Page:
UK banks have 1,207 subsidiary companies in tax havens claims TUC 06.02.09
The TUC is calling on the Government to make the banks in which it has shares or who are receiving assistance from the Bank of England fully reveal their tax haven activities
Following on from this weeks Guardian’s focus on companies using complex tax vehicles to minimize their UK tax payments the fact that UK partially nationalized banks put pressure on the Government to take action.
This follows a TUC analysis of company reports and returns which shows that the big banks have numerous subsidiaries in tax havens and that one, in an apparent breach of company law, has not revealed its subsidiaries.
The TUC research uses the same definition of tax havens as a study carried out for the US Senate by the US Government Accountability Office (GAO) http://www.gao.gov/products/GAO-09-157
It shows that Lloyds TSB, RBS, HSBC and Barclays have between them well over a thousand subsidiary companies (1,207) incorporated in tax havens. The most popular location is the notorious tax haven of the Cayman Islands with 262 companies, Jersey is second, with 170 companies. HBOS is not included as it has not published a list of its subsidiary companies for 2006, 2007 or 2008 in either its annual report or its Companies House return, in apparent breach of company law. Not every subsidiary located in a tax haven or financial secrecy jurisdiction will necessarily be used for tax avoidance, says the TUC analysis. Some may be simply providing banking services to the local population and business community of countries such as Ireland - or have particular commercial links to countries such as HSBC’s ties to Hong Kong.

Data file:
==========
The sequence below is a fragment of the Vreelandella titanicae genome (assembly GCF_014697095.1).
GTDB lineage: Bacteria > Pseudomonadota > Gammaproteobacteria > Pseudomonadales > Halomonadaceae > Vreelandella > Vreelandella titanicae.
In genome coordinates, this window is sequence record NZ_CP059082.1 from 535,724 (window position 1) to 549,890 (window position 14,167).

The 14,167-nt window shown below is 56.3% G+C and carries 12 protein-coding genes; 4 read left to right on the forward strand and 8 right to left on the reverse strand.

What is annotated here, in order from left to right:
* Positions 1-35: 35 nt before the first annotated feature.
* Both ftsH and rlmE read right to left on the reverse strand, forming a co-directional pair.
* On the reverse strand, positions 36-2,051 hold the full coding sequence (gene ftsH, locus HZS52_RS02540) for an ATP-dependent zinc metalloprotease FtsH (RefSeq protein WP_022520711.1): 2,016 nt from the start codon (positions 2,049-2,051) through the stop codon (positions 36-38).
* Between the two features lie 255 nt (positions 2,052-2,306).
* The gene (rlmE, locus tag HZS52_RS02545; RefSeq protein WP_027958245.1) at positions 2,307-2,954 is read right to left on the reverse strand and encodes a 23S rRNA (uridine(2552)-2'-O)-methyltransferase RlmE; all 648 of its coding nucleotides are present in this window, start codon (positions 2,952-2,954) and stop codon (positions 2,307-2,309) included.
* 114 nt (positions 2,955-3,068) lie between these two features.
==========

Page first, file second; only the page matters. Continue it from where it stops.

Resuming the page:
TUC General Secretary Brendan Barber said: ’The taxpayer is now propping up Britain’s banks, either directly or indirectly. Even those who have not had direct bail-outs now trade with an implicit guarantee from the Government. The irresponsible behaviour of banks here and abroad is the biggest cause of the recession.
’Yet even those who come cap in hand to the taxpayer and Bank of England, continue to do business in tax havens. This raises questions about whether part of the objective is avoiding paying a fair rate of tax to the UK - a tax gap that has to be made up by the rest of us. ’We cannot know the extent of these activities. Indeed one of the main attractions of tax havens is their secrecy. There is no suggestion that anyone has broken any tax laws, but now banks have public stakes or trade with the knowledge that the taxpayer stands ready to bail them out, the taxpayer has a right to know the full extent of bank activities and liabilities across the world.
’We should know where banks undertake their activities, where they record their profits and where they pay their taxes. Country-by-country reporting of their activities is essential if we, the UK taxpayers, are to know the risk we are under-writing.
’Voters are increasingly angry at the banks, who they rightly think must take a large share of the blame for the jobs and homes that will be lost in this recession. The Government should set up a tough public inquiry into why our financial system came so close to collapse - and it should investigate the full extent of their tax avoidance.’
The TUC research The research was carried out for the TUC by tax expert Richard Murphy. The full table is available at http://www.tuc.org.uk/extras/banktaxhaven.pdf
The following data was secured for 2008 (unless noted):
• Annual return form for Lloyds TSB Group plc
• Annual return form for the Royal Bank of Scotland Group plc
• Annual return form for HBOS plc for 2006, 2007 and 2008